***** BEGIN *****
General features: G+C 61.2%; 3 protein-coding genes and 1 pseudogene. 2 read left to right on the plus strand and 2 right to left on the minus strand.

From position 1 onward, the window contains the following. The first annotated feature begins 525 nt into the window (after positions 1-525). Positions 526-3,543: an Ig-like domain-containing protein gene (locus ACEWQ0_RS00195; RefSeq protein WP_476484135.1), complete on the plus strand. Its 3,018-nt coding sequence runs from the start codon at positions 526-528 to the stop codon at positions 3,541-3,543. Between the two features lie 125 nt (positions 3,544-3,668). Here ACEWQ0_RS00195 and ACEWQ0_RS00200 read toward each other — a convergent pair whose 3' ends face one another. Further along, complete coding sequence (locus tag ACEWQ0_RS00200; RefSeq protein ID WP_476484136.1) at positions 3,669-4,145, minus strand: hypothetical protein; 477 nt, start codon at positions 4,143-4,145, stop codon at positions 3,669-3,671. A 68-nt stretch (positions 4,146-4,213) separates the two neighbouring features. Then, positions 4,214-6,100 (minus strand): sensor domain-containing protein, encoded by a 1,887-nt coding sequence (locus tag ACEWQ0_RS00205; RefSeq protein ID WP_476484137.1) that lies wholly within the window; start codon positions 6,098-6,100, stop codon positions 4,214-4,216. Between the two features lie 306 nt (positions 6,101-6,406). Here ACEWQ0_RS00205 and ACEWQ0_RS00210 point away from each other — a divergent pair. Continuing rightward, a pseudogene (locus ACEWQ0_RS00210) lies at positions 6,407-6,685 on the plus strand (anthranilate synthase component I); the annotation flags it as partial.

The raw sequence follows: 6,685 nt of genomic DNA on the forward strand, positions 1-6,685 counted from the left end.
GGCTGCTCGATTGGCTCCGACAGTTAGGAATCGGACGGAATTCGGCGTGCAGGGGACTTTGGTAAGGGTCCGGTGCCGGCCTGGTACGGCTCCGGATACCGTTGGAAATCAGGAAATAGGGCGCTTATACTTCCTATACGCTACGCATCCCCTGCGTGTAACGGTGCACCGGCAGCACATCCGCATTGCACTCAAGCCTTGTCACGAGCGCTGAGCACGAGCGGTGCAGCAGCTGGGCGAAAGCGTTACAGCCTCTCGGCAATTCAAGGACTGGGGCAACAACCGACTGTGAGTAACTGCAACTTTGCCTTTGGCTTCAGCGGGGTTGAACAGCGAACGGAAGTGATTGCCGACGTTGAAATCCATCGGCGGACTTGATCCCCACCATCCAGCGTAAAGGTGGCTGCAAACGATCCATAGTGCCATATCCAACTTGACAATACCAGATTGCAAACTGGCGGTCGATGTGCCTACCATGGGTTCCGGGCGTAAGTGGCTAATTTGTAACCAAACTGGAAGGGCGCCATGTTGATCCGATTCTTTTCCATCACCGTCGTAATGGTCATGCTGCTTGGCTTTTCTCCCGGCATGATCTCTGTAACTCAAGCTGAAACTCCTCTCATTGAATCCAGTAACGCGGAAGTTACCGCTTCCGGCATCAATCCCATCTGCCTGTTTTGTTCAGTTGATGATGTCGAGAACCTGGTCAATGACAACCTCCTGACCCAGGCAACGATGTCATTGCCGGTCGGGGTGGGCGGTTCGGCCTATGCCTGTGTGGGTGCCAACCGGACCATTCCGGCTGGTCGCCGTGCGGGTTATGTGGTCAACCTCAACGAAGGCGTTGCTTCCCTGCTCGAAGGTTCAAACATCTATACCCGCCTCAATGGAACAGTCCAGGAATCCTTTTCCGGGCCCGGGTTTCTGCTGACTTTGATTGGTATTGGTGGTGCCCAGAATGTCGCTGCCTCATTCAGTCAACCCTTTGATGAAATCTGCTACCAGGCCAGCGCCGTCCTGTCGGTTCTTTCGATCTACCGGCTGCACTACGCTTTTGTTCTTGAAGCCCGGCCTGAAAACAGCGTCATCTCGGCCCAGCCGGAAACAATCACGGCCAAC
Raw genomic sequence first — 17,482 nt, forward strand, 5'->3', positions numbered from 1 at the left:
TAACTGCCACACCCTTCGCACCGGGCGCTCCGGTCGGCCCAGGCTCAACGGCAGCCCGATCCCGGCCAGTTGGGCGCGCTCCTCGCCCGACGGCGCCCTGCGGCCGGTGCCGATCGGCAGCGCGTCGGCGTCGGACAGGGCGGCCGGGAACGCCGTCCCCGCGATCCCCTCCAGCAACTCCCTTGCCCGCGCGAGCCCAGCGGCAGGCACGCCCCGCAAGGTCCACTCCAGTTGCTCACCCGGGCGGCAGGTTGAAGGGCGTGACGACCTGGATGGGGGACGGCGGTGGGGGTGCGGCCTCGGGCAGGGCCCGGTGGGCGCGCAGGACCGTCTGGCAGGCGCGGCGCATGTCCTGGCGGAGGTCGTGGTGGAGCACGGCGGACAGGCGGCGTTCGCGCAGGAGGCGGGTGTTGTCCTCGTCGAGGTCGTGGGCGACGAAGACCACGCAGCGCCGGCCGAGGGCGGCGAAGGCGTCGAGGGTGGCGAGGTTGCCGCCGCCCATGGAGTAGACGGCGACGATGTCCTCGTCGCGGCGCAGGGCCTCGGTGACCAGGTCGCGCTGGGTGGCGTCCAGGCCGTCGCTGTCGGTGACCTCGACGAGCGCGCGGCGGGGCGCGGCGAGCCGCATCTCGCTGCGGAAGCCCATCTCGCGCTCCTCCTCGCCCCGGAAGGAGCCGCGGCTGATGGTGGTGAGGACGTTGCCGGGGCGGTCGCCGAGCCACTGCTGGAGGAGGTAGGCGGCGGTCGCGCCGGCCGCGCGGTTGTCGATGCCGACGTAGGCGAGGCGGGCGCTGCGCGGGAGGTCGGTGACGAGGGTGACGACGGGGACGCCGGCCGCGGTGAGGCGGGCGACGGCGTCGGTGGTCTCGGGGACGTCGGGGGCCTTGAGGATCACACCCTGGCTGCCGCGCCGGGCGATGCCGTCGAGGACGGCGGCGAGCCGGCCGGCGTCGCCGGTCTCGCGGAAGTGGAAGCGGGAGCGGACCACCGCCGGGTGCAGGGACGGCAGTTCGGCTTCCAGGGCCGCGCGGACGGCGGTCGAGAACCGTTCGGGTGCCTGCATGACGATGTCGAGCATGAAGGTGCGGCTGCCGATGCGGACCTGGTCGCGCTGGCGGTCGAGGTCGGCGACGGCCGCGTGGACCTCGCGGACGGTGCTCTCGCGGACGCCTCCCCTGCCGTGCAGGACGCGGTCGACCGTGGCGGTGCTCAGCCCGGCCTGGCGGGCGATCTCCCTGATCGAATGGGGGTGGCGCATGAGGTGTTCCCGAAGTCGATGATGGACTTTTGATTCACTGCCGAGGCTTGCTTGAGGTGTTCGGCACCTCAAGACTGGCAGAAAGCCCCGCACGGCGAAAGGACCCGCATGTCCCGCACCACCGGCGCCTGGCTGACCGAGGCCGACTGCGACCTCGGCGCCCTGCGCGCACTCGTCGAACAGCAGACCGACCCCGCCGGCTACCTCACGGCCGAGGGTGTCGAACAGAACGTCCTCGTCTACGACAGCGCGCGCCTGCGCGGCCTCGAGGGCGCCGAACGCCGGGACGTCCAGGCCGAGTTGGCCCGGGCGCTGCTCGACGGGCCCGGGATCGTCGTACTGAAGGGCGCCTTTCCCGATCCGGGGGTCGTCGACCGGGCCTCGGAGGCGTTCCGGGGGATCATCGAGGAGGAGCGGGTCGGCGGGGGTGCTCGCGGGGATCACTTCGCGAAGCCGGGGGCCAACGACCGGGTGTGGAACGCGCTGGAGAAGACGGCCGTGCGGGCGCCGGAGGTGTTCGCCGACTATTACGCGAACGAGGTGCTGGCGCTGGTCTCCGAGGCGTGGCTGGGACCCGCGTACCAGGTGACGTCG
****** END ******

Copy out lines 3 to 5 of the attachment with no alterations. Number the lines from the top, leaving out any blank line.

The raw sequence follows: 6,685 nt of genomic DNA on the forward strand, positions 1-6,685 counted from the left end.
GGCTGCTCGATTGGCTCCGACAGTTAGGAATCGGACGGAATTCGGCGTGCAGGGGACTTTGGTAAGGGTCCGGTGCCGGCCTGGTACGGCTCCGGATACCGTTGGAAATCAGGAAATAGGGCGCTTATACTTCCTATACGCTACGCATCCCCTGCGTGTAACGGTGCACCGGCAGCACATCCGCATTGCACTCAAGCCTTGTCACGAGCGCTGAGCACGAGCGGTGCAGCAGCTGGGCGAAAGCGTTACAGCCTCTCGGCAATTCAAGGACTGGGGCAACAACCGACTGTGAGTAACTGCAACTTTGCCTTTGGCTTCAGCGGGGTTGAACAGCGAACGGAAGTGATTGCCGACGTTGAAATCCATCGGCGGACTTGATCCCCACCATCCAGCGTAAAGGTGGCTGCAAACGATCCATAGTGCCATATCCAACTTGACAATACCAGATTGCAAACTGGCGGTCGATGTGCCTACCATGGGTTCCGGGCGTAAGTGGCTAATTTGTAACCAAACTGGAAGGGCGCCATGTTGATCCGATTCTTTTCCATCACCGTCGTAATGGTCATGCTGCTTGGCTTTTCTCCCGGCATGATCTCTGTAACTCAAGCTGAAACTCCTCTCATTGAATCCAGTAACGCGGAAGTTACCGCTTCCGGCATCAATCCCATCTGCCTGTTTTGTTCAGTTGATGATGTCGAGAACCTGGTCAATGACAACCTCCTGACCCAGGCAACGATGTCATTGCCGGTCGGGGTGGGCGGTTCGGCCTATGCCTGTGTGGGTGCCAACCGGACCATTCCGGCTGGTCGCCGTGCGGGTTATGTGGTCAACCTCAACGAAGGCGTTGCTTCCCTGCTCGAAGGTTCAAACATCTATACCCGCCTCAATGGAACAGTCCAGGAATCCTTTTCCGGGCCCGGGTTTCTGCTGACTTTGATTGGTATTGGTGGTGCCCAGAATGTCGCTGCCTCATTCAGTCAACCCTTTGATGAAATCTGCTACCAGGCCAGCGCCGTCCTGTCGGTTCTTTCGATCTACCGGCTGCACTACGCTTTTGTTCTTGAAGCCCGGCCTGAAAACAGCGTCATCTCGGCCCAGCCGGAAACAATCACGGCCAAC
Raw genomic sequence first — 17,482 nt, forward strand, 5'->3', positions numbered from 1 at the left: